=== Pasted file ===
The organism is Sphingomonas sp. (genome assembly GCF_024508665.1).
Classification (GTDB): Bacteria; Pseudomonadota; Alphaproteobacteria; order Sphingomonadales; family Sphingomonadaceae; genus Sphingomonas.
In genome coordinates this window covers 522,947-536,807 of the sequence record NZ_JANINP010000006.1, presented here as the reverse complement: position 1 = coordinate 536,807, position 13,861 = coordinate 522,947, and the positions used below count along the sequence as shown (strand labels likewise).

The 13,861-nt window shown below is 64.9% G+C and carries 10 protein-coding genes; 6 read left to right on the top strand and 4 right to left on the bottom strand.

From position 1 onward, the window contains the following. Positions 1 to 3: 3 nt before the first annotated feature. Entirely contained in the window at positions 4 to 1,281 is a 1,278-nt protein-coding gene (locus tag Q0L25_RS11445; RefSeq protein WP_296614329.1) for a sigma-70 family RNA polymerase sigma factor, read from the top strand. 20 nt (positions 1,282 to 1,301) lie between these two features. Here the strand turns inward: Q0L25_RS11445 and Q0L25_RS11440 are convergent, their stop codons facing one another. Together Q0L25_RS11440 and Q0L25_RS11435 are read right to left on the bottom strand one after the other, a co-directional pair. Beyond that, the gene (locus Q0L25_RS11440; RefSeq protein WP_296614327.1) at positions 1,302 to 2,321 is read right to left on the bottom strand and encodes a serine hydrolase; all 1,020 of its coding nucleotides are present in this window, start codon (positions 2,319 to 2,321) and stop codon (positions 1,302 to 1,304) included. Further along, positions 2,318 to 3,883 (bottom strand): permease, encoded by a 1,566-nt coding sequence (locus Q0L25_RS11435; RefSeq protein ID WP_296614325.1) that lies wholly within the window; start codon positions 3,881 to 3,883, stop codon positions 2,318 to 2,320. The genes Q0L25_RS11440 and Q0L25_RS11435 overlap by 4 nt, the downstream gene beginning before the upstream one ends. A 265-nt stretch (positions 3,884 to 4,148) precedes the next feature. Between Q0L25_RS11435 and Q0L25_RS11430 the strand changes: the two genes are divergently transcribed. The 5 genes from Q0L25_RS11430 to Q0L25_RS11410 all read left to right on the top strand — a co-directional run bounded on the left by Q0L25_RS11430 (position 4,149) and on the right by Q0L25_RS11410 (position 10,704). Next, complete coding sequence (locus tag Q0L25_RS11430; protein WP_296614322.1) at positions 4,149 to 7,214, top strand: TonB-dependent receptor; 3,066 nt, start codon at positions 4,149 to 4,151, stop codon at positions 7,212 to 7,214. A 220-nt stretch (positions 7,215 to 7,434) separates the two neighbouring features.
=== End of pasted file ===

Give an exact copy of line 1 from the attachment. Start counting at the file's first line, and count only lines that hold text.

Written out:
The organism is Sphingomonas sp. (genome assembly GCF_024508665.1).